almond on wall

“That doesn’t look like any router I’ve ever seen.”   That’s the general consensus I heard about the Almond+ when I showed it around. It’s a device that stands in for three types of things in your smart home: a powerful dual-band router, a long range Wi-Fi extender, and a smart home hub.   It arrived from Best Buy wrapped in brown packing paper and accompanied by a Securifi Door/Window Sensor, and a Peanut Smart plug. Also in the box were precisely two packing peanuts; I’m guessing the shipping budget was a bit tight, or those were rogue peanuts on the lam from a future Pixar film. Either way I got to researching the Almond+ and getting it setup. Here’s how it went.

Unboxing the Almond+ Smart Home Router

Lifting the lid off the bright yellow box I found a single piece of flat foam covering the Almond+ router. Matte Black, about 20 cm on the diagonal, and featuring a touch screen interface, it’s a router that’s more at home on your wall with your thermostat then stuffed in a closet with your network stuff. Underneath the second piece of cardboard was an AC adapter, a flat ethernet cable, a clip-in wall mount, and a snap-on desk mount. A thin Quick Start was tucked away inside underneath that stack of stuff.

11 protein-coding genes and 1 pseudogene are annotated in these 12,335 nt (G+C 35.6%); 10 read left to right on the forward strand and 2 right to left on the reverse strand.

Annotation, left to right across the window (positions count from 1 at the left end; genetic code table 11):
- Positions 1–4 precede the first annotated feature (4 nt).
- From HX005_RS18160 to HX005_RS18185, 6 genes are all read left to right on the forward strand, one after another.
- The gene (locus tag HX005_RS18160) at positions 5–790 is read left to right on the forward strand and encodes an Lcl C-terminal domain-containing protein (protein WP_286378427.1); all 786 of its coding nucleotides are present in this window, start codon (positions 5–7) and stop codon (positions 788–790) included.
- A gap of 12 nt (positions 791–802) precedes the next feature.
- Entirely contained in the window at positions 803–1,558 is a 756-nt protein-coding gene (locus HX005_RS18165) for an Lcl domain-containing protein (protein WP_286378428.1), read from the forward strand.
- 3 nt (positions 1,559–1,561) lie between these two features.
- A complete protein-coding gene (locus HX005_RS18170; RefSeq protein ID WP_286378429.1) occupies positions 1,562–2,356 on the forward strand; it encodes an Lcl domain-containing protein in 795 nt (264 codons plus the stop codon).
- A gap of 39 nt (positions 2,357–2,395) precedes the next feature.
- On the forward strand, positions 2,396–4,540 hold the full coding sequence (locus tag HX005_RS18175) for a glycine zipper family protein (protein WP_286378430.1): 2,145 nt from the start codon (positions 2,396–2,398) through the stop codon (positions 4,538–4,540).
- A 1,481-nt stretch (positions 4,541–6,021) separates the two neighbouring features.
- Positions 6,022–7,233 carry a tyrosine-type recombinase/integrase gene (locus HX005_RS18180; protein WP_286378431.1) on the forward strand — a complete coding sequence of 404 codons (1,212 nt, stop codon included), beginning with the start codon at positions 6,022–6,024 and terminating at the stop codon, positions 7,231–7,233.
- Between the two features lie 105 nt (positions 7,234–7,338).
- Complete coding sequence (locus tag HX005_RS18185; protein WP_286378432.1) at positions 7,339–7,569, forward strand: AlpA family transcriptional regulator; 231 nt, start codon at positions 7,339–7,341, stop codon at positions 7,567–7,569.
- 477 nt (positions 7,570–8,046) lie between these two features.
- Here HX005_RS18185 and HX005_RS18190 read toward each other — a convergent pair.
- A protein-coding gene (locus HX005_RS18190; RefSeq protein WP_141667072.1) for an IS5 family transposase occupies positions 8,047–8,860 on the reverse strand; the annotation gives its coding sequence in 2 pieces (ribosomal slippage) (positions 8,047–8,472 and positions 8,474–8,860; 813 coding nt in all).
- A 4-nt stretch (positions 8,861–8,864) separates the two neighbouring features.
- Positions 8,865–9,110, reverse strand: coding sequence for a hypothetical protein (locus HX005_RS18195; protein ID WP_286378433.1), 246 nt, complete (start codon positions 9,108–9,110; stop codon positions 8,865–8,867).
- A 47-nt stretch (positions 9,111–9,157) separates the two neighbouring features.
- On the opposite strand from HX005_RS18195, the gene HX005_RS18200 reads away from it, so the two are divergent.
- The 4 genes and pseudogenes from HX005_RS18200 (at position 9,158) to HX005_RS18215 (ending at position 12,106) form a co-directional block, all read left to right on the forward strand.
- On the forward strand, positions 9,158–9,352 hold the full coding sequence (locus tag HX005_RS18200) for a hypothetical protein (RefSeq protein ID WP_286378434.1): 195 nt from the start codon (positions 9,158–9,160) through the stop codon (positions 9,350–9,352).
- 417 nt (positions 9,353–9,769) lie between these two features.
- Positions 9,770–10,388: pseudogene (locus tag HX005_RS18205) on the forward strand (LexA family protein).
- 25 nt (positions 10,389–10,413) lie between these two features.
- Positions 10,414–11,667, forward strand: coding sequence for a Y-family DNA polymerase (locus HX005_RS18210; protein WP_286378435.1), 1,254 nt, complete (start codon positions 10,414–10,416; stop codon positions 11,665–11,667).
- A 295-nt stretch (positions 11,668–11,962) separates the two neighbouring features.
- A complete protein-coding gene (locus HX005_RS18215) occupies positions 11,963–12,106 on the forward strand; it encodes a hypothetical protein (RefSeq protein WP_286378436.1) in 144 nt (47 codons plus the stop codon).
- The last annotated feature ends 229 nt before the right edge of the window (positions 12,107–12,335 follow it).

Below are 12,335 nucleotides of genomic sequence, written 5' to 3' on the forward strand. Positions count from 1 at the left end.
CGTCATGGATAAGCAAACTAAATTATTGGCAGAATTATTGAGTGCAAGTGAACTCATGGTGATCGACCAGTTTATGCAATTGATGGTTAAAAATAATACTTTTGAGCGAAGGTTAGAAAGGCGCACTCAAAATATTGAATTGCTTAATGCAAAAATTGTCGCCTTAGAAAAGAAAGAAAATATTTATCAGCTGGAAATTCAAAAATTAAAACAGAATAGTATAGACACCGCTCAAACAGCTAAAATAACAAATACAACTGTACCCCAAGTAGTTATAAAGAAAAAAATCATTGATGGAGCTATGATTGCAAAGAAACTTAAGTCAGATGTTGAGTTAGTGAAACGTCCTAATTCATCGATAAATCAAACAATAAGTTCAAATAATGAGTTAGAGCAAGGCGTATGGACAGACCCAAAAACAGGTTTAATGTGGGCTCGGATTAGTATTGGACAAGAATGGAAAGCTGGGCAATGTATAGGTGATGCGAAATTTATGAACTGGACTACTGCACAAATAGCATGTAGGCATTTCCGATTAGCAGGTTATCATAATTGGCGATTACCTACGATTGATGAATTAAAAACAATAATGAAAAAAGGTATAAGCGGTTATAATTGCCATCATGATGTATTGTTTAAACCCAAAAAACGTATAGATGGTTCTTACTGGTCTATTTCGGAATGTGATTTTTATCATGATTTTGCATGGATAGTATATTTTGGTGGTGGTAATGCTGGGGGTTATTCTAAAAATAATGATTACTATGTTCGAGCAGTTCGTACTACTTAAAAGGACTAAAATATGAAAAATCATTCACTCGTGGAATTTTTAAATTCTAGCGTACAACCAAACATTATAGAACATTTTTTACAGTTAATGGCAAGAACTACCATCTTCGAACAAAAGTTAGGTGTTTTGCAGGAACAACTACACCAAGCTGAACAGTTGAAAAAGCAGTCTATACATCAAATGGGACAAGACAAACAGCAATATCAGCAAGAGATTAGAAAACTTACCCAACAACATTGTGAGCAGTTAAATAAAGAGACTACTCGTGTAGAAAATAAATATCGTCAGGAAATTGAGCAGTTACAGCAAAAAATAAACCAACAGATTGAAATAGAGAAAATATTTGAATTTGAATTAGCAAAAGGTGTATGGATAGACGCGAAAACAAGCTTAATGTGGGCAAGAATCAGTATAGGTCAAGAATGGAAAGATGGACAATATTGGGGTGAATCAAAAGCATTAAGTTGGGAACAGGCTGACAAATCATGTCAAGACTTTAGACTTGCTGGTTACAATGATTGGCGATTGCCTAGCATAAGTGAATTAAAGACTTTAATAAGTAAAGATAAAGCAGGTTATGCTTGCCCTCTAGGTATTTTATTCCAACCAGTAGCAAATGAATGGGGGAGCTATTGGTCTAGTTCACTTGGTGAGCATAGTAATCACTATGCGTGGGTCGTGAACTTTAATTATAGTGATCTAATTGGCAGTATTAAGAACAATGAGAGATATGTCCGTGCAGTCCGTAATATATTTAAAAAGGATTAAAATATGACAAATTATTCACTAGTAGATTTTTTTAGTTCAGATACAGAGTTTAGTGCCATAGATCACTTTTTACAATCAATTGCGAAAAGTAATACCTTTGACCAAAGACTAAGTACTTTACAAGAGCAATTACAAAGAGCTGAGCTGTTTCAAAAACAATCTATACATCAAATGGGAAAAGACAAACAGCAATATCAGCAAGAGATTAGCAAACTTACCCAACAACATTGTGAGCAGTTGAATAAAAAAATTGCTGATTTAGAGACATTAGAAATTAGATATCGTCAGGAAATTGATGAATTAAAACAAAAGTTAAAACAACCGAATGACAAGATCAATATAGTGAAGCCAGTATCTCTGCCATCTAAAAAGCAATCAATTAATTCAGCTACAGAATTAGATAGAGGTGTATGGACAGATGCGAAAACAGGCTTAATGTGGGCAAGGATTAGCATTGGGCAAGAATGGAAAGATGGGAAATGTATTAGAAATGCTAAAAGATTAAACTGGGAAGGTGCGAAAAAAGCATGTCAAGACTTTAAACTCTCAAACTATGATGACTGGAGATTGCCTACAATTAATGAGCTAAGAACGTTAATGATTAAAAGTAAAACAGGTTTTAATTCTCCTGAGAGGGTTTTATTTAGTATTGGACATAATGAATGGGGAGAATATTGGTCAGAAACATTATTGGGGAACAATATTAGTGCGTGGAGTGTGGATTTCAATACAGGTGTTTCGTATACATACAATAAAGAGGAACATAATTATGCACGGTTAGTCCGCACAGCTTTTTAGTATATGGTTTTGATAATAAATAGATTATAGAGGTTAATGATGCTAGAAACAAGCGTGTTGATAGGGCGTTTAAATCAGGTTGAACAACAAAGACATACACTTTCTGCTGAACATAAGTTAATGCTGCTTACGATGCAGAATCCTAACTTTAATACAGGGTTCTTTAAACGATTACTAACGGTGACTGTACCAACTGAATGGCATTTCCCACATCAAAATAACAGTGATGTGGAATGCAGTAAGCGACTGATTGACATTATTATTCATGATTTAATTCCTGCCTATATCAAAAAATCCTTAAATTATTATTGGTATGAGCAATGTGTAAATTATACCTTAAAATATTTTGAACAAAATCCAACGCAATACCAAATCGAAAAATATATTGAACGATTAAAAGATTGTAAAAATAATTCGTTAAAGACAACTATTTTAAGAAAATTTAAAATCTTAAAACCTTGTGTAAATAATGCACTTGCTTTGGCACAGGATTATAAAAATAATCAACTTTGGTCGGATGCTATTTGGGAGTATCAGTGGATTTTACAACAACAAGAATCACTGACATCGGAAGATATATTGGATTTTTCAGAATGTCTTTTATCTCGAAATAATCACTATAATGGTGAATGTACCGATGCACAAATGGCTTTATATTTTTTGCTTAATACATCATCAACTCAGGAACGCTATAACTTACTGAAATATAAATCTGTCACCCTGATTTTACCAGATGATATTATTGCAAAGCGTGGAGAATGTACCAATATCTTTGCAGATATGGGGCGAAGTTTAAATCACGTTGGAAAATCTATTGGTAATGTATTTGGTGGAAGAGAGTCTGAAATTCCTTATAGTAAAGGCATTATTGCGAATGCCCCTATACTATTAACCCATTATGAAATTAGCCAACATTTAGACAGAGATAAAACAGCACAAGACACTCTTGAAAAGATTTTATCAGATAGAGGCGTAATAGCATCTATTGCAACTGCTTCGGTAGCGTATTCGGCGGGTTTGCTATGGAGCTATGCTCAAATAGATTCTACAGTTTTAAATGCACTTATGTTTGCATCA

The Quick Start guide gives you an overview of the unit pointing out some of the crucial parts, including the stylus, something that I hadn’t noted until I saw the picture. On the back of the unit are 2 USB 3.0 ports, one gigabit WAN port (so it’s ready for future high speed from… well, I’m sure Canadian ISPs are so very close to rolling out gigabit to customer across Canada, right? Yeah … maybe not) as well as four gigabit LAN ports.

The Almond+ can be used in three different ways: as a router, as an access point, and as a range extender. You’d set it up as a router if this is your first Wi-Fi device connected to your modem, or as a range extender if you already have a router. Since I’m a dyed-in-the-wool Mac-head I’m rocking (and I mean rocking) an Apple Airport Extreme Wireless N Dual-Band Time Capsule (the last flat non-2001-monolith model) so I chose to setup the Almond+ as a range extender.

Getting Set Up